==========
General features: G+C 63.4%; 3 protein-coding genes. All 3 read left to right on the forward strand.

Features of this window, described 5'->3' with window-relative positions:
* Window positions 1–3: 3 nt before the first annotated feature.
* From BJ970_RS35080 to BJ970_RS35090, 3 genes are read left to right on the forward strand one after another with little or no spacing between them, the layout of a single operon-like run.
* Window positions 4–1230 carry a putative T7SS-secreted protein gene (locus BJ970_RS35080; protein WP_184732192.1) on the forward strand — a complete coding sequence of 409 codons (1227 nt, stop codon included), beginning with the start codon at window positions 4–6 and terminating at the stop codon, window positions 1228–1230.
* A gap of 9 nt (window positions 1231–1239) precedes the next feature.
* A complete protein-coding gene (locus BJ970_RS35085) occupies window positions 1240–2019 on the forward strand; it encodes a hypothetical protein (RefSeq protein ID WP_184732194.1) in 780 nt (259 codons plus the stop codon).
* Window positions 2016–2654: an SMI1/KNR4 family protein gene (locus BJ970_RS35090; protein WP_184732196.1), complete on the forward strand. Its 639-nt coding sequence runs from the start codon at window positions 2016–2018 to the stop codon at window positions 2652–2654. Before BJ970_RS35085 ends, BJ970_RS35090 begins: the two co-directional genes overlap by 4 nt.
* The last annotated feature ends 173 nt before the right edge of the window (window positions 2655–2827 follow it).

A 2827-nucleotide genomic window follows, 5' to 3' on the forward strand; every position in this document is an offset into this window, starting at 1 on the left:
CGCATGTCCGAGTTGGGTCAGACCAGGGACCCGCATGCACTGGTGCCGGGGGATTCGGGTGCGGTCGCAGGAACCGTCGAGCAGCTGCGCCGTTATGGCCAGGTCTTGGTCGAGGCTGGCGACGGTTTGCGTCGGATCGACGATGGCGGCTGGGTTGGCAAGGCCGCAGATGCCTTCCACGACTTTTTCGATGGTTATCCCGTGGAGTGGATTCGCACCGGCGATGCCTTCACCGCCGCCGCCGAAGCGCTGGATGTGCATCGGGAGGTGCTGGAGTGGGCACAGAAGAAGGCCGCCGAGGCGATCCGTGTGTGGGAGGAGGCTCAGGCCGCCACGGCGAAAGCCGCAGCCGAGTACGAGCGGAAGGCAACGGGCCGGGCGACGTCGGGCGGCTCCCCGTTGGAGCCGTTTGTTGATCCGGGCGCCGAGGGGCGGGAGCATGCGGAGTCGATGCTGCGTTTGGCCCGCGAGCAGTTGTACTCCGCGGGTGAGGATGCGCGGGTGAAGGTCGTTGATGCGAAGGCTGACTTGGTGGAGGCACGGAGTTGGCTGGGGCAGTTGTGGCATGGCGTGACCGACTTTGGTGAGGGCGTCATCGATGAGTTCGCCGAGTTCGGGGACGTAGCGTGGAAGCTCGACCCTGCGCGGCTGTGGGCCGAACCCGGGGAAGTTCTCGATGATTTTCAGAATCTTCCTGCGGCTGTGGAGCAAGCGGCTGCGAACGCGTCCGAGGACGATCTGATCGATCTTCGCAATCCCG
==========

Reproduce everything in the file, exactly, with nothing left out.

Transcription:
General features: G+C 63.4%; 3 protein-coding genes. All 3 read left to right on the forward strand.

Features of this window, described 5'->3' with window-relative positions:
* Window positions 1–3: 3 nt before the first annotated feature.
* From BJ970_RS35080 to BJ970_RS35090, 3 genes are read left to right on the forward strand one after another with little or no spacing between them, the layout of a single operon-like run.
* Window positions 4–1230 carry a putative T7SS-secreted protein gene (locus BJ970_RS35080; protein WP_184732192.1) on the forward strand — a complete coding sequence of 409 codons (1227 nt, stop codon included), beginning with the start codon at window positions 4–6 and terminating at the stop codon, window positions 1228–1230.
* A gap of 9 nt (window positions 1231–1239) precedes the next feature.
* A complete protein-coding gene (locus BJ970_RS35085) occupies window positions 1240–2019 on the forward strand; it encodes a hypothetical protein (RefSeq protein ID WP_184732194.1) in 780 nt (259 codons plus the stop codon).
* Window positions 2016–2654: an SMI1/KNR4 family protein gene (locus BJ970_RS35090; protein WP_184732196.1), complete on the forward strand. Its 639-nt coding sequence runs from the start codon at window positions 2016–2018 to the stop codon at window positions 2652–2654. Before BJ970_RS35085 ends, BJ970_RS35090 begins: the two co-directional genes overlap by 4 nt.
* The last annotated feature ends 173 nt before the right edge of the window (window positions 2655–2827 follow it).

A 2827-nucleotide genomic window follows, 5' to 3' on the forward strand; every position in this document is an offset into this window, starting at 1 on the left:
CGCATGTCCGAGTTGGGTCAGACCAGGGACCCGCATGCACTGGTGCCGGGGGATTCGGGTGCGGTCGCAGGAACCGTCGAGCAGCTGCGCCGTTATGGCCAGGTCTTGGTCGAGGCTGGCGACGGTTTGCGTCGGATCGACGATGGCGGCTGGGTTGGCAAGGCCGCAGATGCCTTCCACGACTTTTTCGATGGTTATCCCGTGGAGTGGATTCGCACCGGCGATGCCTTCACCGCCGCCGCCGAAGCGCTGGATGTGCATCGGGAGGTGCTGGAGTGGGCACAGAAGAAGGCCGCCGAGGCGATCCGTGTGTGGGAGGAGGCTCAGGCCGCCACGGCGAAAGCCGCAGCCGAGTACGAGCGGAAGGCAACGGGCCGGGCGACGTCGGGCGGCTCCCCGTTGGAGCCGTTTGTTGATCCGGGCGCCGAGGGGCGGGAGCATGCGGAGTCGATGCTGCGTTTGGCCCGCGAGCAGTTGTACTCCGCGGGTGAGGATGCGCGGGTGAAGGTCGTTGATGCGAAGGCTGACTTGGTGGAGGCACGGAGTTGGCTGGGGCAGTTGTGGCATGGCGTGACCGACTTTGGTGAGGGCGTCATCGATGAGTTCGCCGAGTTCGGGGACGTAGCGTGGAAGCTCGACCCTGCGCGGCTGTGGGCCGAACCCGGGGAAGTTCTCGATGATTTTCAGAATCTTCCTGCGGCTGTGGAGCAAGCGGCTGCGAACGCGTCCGAGGACGATCTGATCGATCTTCGCAATCCCG